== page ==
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Orioles 5, Rays 1: The Sweep is Birdland

As the assembled Camden Chat members gathered in Pickles Pub for the first pitch of the season, there was not a scenario of which I could conceive that would end up where things are right now: the Orioles leaving Tampa with a 3-0 record and sole possession of first place in the American League East. Does this series mean the Rays are just really bad or that the Orioles are just really good? Most likely it means neither, because it's just a small sample size, but there's nothing fun as a fan about saying "small sample size" when things are going great. We're on a 162-0 pace and that's all that matters.

Making his major league debut, Zach Britton did nothing to advance any notion that he's not ready for the big leagues with his performance today. Britton pitched six innings, struck out six and walked three. Going into the game, he said he wasn't afraid of contact, and the defenders behind him gave him reason not to fear contact: every hard-hit ball seemed to go right at an Orioles player, which was not a bad outcome considering how often the ball left the ground and Britton is supposed to be a ground-ball pitcher. On the subject of fielding, the only really bad play while Britton was in the game was Britton himself, double-clutching after fielding a bunt.

He left with the game tied at 1-1, but Orioles batters broke open the flood gates against Rays starter Wade Davis in the top of the seventh inning, with four base-hits in five batters that started with a Matt Wieters single and was capped by a two-run double by J.J. Hardy. By the time Joe Maddon dipped into the bullpen, the Rays were down 4-1, and that was all the support that the Orioles bullpen would need this afternoon.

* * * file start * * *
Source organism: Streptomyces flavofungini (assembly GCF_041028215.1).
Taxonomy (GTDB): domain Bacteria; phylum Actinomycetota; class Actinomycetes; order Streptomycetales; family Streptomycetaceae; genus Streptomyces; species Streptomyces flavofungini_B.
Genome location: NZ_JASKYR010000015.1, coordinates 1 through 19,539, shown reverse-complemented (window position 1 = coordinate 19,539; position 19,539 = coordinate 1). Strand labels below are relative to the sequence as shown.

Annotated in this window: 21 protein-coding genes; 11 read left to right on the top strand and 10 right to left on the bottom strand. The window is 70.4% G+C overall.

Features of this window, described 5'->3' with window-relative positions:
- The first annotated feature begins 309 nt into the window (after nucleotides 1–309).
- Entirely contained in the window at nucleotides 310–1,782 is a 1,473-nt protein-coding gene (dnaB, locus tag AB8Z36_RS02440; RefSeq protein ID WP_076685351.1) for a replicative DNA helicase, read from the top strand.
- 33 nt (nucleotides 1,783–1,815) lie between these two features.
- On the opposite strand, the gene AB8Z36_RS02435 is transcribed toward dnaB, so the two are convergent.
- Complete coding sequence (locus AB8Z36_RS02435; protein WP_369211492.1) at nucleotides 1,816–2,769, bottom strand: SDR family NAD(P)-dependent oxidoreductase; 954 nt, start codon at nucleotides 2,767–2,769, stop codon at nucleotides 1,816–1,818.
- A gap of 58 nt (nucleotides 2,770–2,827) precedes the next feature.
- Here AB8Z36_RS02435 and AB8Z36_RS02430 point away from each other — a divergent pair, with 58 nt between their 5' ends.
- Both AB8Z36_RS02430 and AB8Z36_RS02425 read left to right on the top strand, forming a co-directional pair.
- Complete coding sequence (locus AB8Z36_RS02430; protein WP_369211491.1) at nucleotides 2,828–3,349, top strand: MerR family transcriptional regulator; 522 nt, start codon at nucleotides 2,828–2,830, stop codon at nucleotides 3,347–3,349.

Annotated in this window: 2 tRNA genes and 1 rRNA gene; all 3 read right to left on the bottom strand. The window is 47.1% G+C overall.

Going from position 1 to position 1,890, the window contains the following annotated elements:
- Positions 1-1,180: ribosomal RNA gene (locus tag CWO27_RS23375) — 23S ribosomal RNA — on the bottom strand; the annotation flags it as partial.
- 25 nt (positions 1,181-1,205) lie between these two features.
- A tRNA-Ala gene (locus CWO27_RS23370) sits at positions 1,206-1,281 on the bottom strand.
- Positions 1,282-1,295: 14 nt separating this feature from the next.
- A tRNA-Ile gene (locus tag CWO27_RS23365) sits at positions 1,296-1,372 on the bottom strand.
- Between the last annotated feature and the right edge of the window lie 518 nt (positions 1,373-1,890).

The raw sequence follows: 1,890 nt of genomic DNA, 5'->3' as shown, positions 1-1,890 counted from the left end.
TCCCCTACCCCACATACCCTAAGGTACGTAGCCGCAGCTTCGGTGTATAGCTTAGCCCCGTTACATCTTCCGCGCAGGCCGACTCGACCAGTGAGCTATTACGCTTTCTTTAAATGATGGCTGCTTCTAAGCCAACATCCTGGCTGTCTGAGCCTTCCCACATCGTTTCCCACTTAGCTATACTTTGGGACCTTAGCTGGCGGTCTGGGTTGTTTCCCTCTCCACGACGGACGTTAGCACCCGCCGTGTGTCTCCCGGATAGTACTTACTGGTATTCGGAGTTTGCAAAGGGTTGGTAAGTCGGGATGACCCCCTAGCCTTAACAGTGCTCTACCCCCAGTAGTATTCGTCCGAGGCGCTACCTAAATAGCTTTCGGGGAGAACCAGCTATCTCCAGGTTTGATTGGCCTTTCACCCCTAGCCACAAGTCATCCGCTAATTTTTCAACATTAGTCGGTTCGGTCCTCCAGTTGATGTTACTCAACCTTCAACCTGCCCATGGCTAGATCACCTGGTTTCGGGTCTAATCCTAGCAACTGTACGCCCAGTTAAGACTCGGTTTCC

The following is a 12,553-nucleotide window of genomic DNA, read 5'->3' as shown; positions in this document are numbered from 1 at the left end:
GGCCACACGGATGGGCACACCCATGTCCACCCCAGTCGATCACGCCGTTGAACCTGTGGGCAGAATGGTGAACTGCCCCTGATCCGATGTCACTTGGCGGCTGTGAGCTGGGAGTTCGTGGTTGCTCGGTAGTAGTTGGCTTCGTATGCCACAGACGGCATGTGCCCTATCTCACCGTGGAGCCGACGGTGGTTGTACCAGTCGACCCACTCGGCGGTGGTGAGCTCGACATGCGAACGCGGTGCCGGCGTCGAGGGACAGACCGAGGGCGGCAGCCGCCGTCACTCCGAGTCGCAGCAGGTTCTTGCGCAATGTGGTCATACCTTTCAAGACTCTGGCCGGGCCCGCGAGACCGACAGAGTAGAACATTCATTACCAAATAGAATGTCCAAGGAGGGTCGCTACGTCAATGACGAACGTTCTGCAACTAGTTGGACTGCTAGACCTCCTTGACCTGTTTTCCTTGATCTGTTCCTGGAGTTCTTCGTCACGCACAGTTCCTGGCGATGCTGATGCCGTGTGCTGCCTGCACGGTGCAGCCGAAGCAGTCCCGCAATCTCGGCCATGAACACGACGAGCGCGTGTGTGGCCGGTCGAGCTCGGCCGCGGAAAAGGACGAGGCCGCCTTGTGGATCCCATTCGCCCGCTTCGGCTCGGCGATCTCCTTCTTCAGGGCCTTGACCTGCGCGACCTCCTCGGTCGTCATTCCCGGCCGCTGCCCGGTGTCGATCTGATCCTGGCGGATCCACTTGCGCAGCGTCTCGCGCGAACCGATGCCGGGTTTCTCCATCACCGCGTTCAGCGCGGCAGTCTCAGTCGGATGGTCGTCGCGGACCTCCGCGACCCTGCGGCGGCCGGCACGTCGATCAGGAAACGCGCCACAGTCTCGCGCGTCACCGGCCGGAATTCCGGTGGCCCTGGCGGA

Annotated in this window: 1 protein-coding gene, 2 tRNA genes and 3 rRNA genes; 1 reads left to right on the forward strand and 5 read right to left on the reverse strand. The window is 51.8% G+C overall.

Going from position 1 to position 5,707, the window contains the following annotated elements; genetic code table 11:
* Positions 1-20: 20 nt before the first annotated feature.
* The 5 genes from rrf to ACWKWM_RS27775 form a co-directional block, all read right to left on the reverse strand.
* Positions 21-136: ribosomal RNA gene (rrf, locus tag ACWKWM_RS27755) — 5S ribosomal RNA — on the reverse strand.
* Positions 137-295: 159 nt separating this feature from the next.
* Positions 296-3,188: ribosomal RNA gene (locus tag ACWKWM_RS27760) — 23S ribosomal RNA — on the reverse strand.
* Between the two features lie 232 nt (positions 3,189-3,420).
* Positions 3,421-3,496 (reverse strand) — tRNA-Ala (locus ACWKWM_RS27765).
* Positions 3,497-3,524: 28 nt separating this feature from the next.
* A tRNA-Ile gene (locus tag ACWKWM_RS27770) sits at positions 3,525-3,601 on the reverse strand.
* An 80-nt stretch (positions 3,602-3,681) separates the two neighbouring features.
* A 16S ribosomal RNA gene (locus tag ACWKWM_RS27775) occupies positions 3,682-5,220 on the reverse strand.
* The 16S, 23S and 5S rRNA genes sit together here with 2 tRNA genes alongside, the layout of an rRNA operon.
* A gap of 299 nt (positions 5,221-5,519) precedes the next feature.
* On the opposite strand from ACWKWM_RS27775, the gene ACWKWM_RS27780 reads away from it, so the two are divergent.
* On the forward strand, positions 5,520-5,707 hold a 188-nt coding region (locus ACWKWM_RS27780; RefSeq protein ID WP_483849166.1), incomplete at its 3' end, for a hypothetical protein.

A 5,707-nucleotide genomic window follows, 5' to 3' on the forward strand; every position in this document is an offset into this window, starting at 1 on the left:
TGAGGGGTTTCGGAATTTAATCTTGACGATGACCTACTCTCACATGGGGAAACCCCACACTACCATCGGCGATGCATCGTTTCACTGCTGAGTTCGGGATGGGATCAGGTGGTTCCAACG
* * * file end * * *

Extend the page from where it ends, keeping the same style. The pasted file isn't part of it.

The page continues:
A thinner-looking Jason Berken pitched the 7th and struck out the side, with a scoreless 8th inning by Jim Johnson halving his ERA from the 9.00 he sported on Opening Day. Another Orioles run in the top of the 9th on a Mark Reynolds double put the game out of the range of any closer-like entities (and thank goodness for that), which meant we got to see Josh Rupe. Listening on the radio, his name is in fact pronounced in a way that rhymes with "poop", but that was not how he performed today, sending down the side on eight pitches with no drama whatsoever.

Today was a good day for the hitters, with every Oriole except Vladimir Guerrero reaching base, and with two-hit days from Nick Markakis, Wieters, Adam Jones (his first hits of the season) and Reynolds (a pair of run-scoring doubles). 5-12 hitting with runners in scoring position meant that the team wasn't wasting the scoring opportunities it received, either. Again, small sample size, but it's sure a far cry from what we saw for a lot of last year.

Wieters, by the way, completely destroyed BJ Upton again today: see photo with this post as evidence. BJ, seriously, dude, you gotta learn that you don't run on Matt Wieters. You don't run into Matt Wieters. Next time just meekly strike out and save yourself the embarrassment.

The earned run that Britton gave up in the bottom of the third inning was the first surrendered by an Orioles starter on the season, which is an impressive span of 20 innings across three starts.

Have to hand out some demerits to third base coach John Russell, who sent Hardy to his doom to end the 7th inning. The play at the plate was not even close. The ghost of the Windmill is not fully exorcised from the third base coach box, it seems.

But let's not let that, or indeed, anything else, take away from the excitement today. The Esskay out-of-town scoreboard shows that every other team in the AL East lost today. The Orioles swept the Rays for the first time since 2005, opened the season with a 3-0 start for the first time since 1997, Zach Britton notched the first of what will hopefully be many fine starts in an O's uniform, and oh yeah, did I mention sole possession of first place?